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Last Updated: Monday, 30 October 2006, 16:18 GMT
The hospital waiting game
Paramedics take a patient into an Accident and Emergency department
More or Less
Monday, 30 October, 2006
BBC Radio 4, 1630 GMT
More or Less this week looked at new evidence in the NHS of what is known as "gaming".

It is not as harmless as it sounds.

Presenter Andrew Dilnot asked if hospitals are finding new ways around targets, and now with an added twist: that doing so also pays off financially.

Under recent government reforms introducing payment by results, could there be a double incentive to play the system?

We looked at one area of hospital activity around the four hour target for Accident and Emergency (A and E).

The statistics are stark.

While the number of people arriving at A and E between 1999-2000 and 2004-5 has gone up 20%, the number being admitted has gone up 40%.

The proportion being admitted, but discharged without staying overnight, has gone up more than 100%, and in some hospitals by 200% or 300%.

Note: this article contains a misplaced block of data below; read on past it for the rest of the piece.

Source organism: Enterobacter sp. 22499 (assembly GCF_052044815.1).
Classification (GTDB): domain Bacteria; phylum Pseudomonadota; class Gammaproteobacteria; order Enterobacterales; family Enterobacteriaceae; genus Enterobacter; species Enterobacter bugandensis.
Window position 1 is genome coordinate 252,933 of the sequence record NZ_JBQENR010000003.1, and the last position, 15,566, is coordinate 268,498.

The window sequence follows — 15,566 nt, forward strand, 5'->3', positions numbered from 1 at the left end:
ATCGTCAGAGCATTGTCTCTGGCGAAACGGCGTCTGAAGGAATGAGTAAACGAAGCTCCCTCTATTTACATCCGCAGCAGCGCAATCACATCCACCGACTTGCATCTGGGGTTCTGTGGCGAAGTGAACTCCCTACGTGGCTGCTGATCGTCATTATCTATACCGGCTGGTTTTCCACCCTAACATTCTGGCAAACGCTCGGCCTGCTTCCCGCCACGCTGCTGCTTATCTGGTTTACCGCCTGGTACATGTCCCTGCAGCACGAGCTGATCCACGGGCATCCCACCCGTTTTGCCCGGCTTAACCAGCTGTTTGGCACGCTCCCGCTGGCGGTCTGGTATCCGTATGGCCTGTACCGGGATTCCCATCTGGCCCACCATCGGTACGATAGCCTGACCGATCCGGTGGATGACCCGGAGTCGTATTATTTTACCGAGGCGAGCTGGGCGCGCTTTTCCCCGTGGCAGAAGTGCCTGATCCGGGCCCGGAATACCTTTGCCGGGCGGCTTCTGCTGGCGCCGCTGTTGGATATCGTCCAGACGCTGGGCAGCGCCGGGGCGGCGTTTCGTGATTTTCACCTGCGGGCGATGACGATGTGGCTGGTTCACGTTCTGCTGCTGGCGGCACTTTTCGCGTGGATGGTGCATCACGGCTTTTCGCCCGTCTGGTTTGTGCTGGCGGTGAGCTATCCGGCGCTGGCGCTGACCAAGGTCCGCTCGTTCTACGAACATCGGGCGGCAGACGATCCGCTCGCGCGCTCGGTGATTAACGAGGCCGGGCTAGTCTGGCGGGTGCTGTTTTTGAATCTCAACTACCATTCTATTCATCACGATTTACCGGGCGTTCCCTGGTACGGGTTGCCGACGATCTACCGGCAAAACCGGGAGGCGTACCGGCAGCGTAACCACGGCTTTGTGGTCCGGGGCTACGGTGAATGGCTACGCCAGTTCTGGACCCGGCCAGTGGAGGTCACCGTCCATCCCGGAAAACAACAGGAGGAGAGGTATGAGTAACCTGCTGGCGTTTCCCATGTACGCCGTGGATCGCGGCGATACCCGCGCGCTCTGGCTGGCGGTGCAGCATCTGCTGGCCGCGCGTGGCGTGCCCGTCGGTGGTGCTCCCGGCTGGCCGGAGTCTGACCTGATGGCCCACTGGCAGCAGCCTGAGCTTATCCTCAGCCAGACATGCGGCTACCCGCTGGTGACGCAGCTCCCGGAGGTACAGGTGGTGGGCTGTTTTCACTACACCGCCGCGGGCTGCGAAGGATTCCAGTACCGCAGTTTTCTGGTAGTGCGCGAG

So do these numbers suggest that some hospitals are achieving the four hour target by admitting many more people - people who are often out again very shortly afterwards?

What is more, with additional payments of 500 for each admission, are they also earning money from it? We examined the evidence.


Also this week, we tried to get to the bottom line of the immigration debate.

Are people coming to this country, to use a hostile phrase, "nicking our jobs", or are they rather adding to output?

And we looked at more unintended consequences.

Presenter: Andrew Dilnot
Producer: Michael Blastland

BBC Radio 4's More or Less was broadcast on Monday, 30 October, 2006 at 1630 GMT.

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